3
$\begingroup$

I am following "Introduction to the theory of computation" by Sipser.

My question is about relationship of different classes which is present in Chapter 8.2. The Class PSPACE.

$P \subseteq NP \subseteq PSPACE = NPSPACE \subseteq EXPTIME$

I am trying to understand why the the following part is true $NPSPACE \subseteq EXPTIME$.

The explanation from the textbook is following:

"For $f(x)\geq n$, a TM that uses $f(x)$ space can have at most $f(n)2^{O(f(n))}$ different configurations, by a simple generalization of the proof of the Lemma 5.8 on page 194. A TM computation that halts may not repeat a configuration. Therefore a TM that uses space $f(n)$ must run in time $f(n)2^{O(f(n))}$, so $NPSPACE \subseteq EXPTIME$"

I am trying to understand why it's true, why TM that uses $f(n)$ space must run in time $f(n)2^{O(f(n))}$. Let's try to reverseengeneer the formula: $n$ is the length of the input, 2 is the size of alphabet, $f(n)$ is the space that TM use on the second tape (operational tape) and $f(n) \geq n$, but how to explain what $O(f(n))$ means. Apparently, $2^{O(f(n))}$ expreses a configuration, so $O(f(n))$ must express union of transition function and alphabet, but actually it seems like I get it wrong. The most intriguing question why, in the end, $f(n)2^{O(f(n))}$ expressed in the terms of time, the transition from space to time is very vague for me.

I will very appreciate if someone could explain me this relationship.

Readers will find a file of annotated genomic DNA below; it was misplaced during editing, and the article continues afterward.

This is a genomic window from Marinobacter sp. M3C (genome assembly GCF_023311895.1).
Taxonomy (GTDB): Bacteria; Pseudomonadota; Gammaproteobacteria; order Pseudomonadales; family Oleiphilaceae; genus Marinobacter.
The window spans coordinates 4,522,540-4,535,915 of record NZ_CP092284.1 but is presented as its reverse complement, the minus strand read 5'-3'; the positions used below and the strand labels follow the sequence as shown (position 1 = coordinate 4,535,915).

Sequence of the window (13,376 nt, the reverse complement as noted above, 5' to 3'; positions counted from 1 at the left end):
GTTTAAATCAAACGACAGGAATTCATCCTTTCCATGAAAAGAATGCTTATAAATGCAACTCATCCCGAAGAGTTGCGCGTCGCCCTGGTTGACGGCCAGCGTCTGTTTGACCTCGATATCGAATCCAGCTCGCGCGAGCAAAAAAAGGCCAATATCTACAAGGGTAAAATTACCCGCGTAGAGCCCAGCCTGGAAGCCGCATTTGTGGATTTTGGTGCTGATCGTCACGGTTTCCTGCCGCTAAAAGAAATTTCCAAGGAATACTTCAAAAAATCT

$\endgroup$
10
$\begingroup$

The expression $f(n)2^{O(f(n))}$ is simply an upper bound for the number of all configurations a $f(n)$-space bounded TM can have. Here is how to count: We have $|\Gamma|^{f(n)}=2^{O(f(n)}$ different ways how to fill the work tape, and the head can be on $f(n)$ different positions. There is also a constant number of states where we can currently be, but this is hidden in the big-O in the exponent.

If a TM takes more than $f(n)2^{O(f(n))}$ steps, then it has to visit one configuration twice. Hence it cycles and cannot stop.

$\endgroup$
  • $\begingroup$ thank you very much for the answer, now it perfectly makes sense. $\endgroup$ – com Nov 14 '12 at 7:20
  • $\begingroup$ Nice answer I just could not understand the part where you said : "but this is hidden in the big-$O$ in the exponent". Can you explain to me why that is so? In other words, I don't understand why the TM cannot have more than $2^{O(f(n))}$ states. $\endgroup$ – User Not Found Jul 2 '17 at 14:33
  • 1
    $\begingroup$ Assume that $c$ is a constant, then $c=2^{\log c}$. Thus, $c\cdot 2^{O(f(n))}$ is equivalent to $2^{\log c + O(f(n))}$ . But $\log c $ is a constant as well and so $2^{\log c + O(f(n))}= 2^{ O(f(n))}$. $\endgroup$ – A.Schulz Jul 3 '17 at 6:15

Your Answer

By clicking “Post Your Answer”, you agree to our terms of service, privacy policy and cookie policy

Not the answer you're looking for? Browse other questions tagged or ask your own question.